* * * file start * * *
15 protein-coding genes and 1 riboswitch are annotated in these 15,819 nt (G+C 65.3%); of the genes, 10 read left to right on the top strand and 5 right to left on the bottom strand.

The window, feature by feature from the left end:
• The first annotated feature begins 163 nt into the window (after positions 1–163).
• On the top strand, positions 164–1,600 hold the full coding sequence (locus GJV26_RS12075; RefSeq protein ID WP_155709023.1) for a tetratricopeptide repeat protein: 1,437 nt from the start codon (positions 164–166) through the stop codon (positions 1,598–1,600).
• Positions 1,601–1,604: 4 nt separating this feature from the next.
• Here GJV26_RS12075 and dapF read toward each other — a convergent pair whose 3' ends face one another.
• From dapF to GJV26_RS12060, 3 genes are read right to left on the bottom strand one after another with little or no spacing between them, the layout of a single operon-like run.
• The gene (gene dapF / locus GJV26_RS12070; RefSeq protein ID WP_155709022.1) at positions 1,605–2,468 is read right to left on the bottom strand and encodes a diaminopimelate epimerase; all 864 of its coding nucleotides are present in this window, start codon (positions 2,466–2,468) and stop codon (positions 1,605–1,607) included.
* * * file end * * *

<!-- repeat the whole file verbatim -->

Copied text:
15 protein-coding genes and 1 riboswitch are annotated in these 15,819 nt (G+C 65.3%); of the genes, 10 read left to right on the top strand and 5 right to left on the bottom strand.

The window, feature by feature from the left end:
• The first annotated feature begins 163 nt into the window (after positions 1–163).
• On the top strand, positions 164–1,600 hold the full coding sequence (locus GJV26_RS12075; RefSeq protein ID WP_155709023.1) for a tetratricopeptide repeat protein: 1,437 nt from the start codon (positions 164–166) through the stop codon (positions 1,598–1,600).
• Positions 1,601–1,604: 4 nt separating this feature from the next.
• Here GJV26_RS12075 and dapF read toward each other — a convergent pair whose 3' ends face one another.
• From dapF to GJV26_RS12060, 3 genes are read right to left on the bottom strand one after another with little or no spacing between them, the layout of a single operon-like run.
• The gene (gene dapF / locus GJV26_RS12070; RefSeq protein ID WP_155709022.1) at positions 1,605–2,468 is read right to left on the bottom strand and encodes a diaminopimelate epimerase; all 864 of its coding nucleotides are present in this window, start codon (positions 2,466–2,468) and stop codon (positions 1,605–1,607) included.